Despite what the advertising campaigns may tell you, banks have gotten very good at saying no in the last few years. Innovative projects, read risky and untested, are given particularly short shrift as an unknown quantity to financiers.
Entrepreneurs, innovators and inventors have been pushed into finding other sources of funding to get their ideas off the ground and in 2009 Brooklyn-based crowdfunding website, Kickstarter, stepped in to fill the void left by traditional lending platforms. The idea was simple. Advertise your project or idea and ask people to contribute towards the start-up costs in return for a product, discount, credit or exclusive opportunity but not financial return or equity.
On the day of its launch 40 individuals contributed £648 to seven projects. Things have grown since then, last month Kickstarter celebrated $1billion (£605million) of contributions towards projects.
While video game projects are the most popular at attracting funding on Kickstarter, the concept has funded an Oscar-winning film, works of art, albums and even projects that have launched objects into space.
However the most popular of all projects in the five year history of the Kickstarter, that attracted just shy of £6.2m in funding in 37 days, is the Pebble e-ink smartwatch.
Eric Migicovsky, CEO of Pebble Technology, had begun developing the first smartwatch in 2008 but exhausted traditional avenues of funding and had even been turned down by venture capitalists and private investors, who either didn’t like the hardware or didn’t believe a market existed for the product.
In March 2012 Migicovsky launched a Kickstarter project seeking $100,000 (£60,000) that would enable him to build 1,000 Pebble watches with backers who pledged $115 or more receiving one as a thank you. Within two hours Migicovsky had reached his financial goal and six days later the project became the most successful Kickstarter of all time.
In the end more than 85,000 people backed the product which itself went on to inspire the entirely new Smartwatch technology sector that shipped 900,000 units worldwide in 2013 and has spawned products from the likes of Samsung and Google.
Search for ‘watches’ on Kickstarter today and more than 670 individual projects, albeit of a more traditional variety than the Pebble, are seeking funding to turn their designs into a reality.
Despite the term only originating online in 2006, crowdfunding is not a new concept. One of the first true crowdfunding projects was launched by newspaper publisher Joseph Pulitzer in 1884 when the American Committee of the Statue of Liberty ran out of funds to build the iconic statue’s pedestal on Liberty Island. Pulitzer published stories in the New York World asking for donations to complete the project and raised over $100,000 in six months from 125,000 contributors.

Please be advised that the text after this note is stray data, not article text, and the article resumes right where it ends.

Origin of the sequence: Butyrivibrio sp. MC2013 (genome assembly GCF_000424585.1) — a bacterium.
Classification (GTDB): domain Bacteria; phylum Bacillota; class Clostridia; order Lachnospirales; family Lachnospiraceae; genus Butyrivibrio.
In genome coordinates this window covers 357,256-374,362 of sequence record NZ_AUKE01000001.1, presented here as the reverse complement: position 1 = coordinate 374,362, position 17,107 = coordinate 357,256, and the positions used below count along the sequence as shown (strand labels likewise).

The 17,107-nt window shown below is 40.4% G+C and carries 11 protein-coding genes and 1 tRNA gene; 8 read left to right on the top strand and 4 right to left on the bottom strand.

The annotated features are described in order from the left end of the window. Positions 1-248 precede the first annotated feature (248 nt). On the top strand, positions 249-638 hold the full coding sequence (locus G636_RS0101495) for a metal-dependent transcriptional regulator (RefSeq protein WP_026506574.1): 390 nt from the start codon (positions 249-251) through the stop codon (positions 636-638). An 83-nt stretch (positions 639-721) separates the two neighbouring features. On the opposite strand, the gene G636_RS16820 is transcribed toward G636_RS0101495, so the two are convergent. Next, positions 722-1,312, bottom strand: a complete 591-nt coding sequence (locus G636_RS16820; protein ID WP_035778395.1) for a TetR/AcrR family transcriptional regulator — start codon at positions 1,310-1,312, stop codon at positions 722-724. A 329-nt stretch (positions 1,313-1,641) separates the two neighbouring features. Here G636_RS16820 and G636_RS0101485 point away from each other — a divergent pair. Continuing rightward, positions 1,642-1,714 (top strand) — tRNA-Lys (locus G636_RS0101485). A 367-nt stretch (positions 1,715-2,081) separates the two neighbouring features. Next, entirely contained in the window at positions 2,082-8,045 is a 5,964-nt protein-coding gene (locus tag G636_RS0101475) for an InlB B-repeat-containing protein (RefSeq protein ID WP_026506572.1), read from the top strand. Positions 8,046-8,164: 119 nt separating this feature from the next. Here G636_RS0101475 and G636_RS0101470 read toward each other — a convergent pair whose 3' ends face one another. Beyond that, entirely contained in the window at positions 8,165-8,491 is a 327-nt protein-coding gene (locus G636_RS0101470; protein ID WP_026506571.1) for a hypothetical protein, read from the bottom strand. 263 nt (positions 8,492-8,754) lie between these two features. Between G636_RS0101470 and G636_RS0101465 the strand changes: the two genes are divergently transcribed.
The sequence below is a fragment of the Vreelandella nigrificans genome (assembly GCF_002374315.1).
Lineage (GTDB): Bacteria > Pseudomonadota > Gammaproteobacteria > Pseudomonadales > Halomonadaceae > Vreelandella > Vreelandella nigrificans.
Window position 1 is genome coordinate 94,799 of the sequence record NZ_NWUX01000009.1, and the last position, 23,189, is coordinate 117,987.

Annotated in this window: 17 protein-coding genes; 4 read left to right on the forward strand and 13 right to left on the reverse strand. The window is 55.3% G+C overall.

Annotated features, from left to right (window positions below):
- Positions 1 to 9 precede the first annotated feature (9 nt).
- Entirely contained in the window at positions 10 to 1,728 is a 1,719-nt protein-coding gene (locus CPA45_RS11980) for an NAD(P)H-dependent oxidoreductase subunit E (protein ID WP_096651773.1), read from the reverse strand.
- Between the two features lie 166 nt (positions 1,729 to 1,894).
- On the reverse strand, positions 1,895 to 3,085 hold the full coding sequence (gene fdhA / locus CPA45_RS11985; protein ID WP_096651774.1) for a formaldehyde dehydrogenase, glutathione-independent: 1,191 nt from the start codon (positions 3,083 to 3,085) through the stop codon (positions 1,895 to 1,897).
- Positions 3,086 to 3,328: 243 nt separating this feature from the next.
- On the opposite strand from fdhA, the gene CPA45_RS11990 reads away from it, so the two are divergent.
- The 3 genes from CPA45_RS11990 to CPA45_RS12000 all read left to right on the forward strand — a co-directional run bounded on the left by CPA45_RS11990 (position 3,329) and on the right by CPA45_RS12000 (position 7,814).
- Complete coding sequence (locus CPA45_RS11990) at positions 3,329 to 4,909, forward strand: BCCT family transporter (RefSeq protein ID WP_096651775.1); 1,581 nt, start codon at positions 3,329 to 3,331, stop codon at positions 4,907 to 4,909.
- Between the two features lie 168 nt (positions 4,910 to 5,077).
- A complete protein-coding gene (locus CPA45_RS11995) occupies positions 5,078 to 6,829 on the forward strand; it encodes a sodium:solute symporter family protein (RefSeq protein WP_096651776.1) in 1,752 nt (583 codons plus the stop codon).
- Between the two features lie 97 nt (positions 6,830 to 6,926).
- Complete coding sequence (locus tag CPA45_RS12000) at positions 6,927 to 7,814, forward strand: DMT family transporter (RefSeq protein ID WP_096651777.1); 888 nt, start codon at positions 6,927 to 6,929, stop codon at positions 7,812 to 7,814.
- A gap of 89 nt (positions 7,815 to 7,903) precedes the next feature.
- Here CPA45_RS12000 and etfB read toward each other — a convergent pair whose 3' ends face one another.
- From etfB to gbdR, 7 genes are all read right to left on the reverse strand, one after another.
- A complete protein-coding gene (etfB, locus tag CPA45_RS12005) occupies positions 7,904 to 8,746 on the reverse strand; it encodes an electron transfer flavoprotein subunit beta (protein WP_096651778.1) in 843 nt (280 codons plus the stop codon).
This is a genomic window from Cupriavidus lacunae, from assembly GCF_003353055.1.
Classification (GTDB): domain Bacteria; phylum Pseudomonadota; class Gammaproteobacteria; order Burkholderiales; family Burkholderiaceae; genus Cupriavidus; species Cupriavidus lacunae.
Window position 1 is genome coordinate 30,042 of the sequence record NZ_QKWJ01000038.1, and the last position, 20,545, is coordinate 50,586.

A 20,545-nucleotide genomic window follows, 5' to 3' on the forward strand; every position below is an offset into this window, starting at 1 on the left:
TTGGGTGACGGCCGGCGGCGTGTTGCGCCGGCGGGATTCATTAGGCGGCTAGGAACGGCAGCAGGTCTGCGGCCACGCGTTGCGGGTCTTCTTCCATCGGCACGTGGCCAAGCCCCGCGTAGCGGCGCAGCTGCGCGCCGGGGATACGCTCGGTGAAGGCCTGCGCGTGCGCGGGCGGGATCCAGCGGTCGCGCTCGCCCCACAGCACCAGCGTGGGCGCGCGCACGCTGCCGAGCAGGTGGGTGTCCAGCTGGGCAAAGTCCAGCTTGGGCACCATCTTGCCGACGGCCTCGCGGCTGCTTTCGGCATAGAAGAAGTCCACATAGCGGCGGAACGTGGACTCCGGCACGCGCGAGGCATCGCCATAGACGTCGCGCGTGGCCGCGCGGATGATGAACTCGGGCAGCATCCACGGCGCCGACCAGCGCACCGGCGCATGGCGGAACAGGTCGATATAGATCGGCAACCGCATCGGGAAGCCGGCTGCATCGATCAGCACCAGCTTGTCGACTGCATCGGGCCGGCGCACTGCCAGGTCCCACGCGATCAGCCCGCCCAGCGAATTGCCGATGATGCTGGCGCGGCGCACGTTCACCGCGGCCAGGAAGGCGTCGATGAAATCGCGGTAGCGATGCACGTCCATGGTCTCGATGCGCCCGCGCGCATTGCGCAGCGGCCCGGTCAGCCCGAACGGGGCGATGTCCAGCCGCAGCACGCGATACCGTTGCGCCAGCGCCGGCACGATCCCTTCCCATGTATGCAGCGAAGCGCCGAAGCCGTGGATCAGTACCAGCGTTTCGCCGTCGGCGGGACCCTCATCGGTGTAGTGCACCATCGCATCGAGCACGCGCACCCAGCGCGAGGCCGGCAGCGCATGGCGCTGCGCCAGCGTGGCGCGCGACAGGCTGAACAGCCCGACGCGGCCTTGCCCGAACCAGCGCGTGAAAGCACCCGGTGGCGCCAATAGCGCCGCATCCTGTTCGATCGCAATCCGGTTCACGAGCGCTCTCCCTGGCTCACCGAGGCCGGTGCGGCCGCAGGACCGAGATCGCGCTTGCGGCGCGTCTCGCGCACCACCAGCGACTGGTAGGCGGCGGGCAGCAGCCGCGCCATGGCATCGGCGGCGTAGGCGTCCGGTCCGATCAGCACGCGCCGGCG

More recently, but before the advent of social media-led web platforms, music fans had driven crowdfunding initiatives to back albums and, in the case of British rockers Marillion, an entire US tour in 1997.
But the business model that kick-started the Kickstarters was established much earlier, in 18th Century Germany, and is still going strong today. Praenumeration involves asking for part of the sale price upfront in order to fund production costs and was popularised by early publishers who offered books and magazines for sale at a discount before they had been printed.
Today that’s being viewed, particularly in Europe, as a method to launch new watch brands under the Pre-Registration banner.
Swiss complication module constructor Vincent Plomb was one of the watch-making pioneers of the model when, in 2010, he launched Pre-Registration for his VicenTerra GMT-3 haute horology design. The mechanical watch featured a GMT hand, day and night indicator, date and a globe rotating around its axis.
Computer renders of the design were unveiled with the understanding that production would only begin once 100 customers had agreed to pay 5,000CHF (£3,432) upfront for the watch, a massive discount considering the eventual retail price would be 15,000CHF (£10,296). More importantly the project offered these early adopters some share capital in building the new company.
All of the promised watches were delivered and Plomb, who exhibited in Basel this year, is now launching his second watch via Pre-Registration, the VicenTerra Luna. The new watch uses a Vaucher movement and features a rotating Lunar sphere alongside the spherical Earth. The stainless steel version is available as part of a limited edition run of 99 Pre-Registration examples for €13,500 (£11,297).
This year Plomb has been joined in his use of Pre-Registration by the French team behind Olivier Jonquet. The fledgling brand’s new vintage-inspired design, Elie, features a cushion-shaped case, white enamel dial, blued-steel Breguet-style hands, vintage ammo-case leather strap and an original 1950’s handwound France Ebauche movement. Unusually for a start-up brand, Olivier Jonquet has relegated its own name to an engraving on the caseback to preserve the clean look of the dial side. Only 50 pieces will be created for a Pre-Registration price of €1,890 (£1,582).
The most promising aspect of these new, or repurposed methods of financing, is that they are being used to fund creatively challenging, niche products that might not otherwise have seen the light of day. It’s extremely democratic and gives new meaning to giving the people what they want.